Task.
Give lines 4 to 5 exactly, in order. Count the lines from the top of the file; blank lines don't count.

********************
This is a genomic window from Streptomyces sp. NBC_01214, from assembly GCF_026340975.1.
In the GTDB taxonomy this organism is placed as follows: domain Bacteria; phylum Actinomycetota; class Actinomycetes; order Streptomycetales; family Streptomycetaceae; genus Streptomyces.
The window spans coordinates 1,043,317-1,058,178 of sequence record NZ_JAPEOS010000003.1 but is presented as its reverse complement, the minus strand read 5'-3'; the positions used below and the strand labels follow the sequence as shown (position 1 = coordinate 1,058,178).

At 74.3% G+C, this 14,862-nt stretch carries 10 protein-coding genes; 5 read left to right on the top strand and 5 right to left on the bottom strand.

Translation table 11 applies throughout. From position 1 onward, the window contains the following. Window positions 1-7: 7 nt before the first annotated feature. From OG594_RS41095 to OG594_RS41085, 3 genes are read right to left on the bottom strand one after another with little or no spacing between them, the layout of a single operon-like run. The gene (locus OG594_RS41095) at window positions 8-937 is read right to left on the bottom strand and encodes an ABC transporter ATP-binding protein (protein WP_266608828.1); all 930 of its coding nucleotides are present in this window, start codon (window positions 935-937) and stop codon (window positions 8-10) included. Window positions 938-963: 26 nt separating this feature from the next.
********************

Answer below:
At 74.3% G+C, this 14,862-nt stretch carries 10 protein-coding genes; 5 read left to right on the top strand and 5 right to left on the bottom strand.

Translation table 11 applies throughout. From position 1 onward, the window contains the following. Window positions 1-7: 7 nt before the first annotated feature. From OG594_RS41095 to OG594_RS41085, 3 genes are read right to left on the bottom strand one after another with little or no spacing between them, the layout of a single operon-like run. The gene (locus OG594_RS41095) at window positions 8-937 is read right to left on the bottom strand and encodes an ABC transporter ATP-binding protein (protein WP_266608828.1); all 930 of its coding nucleotides are present in this window, start codon (window positions 935-937) and stop codon (window positions 8-10) included. Window positions 938-963: 26 nt separating this feature from the next.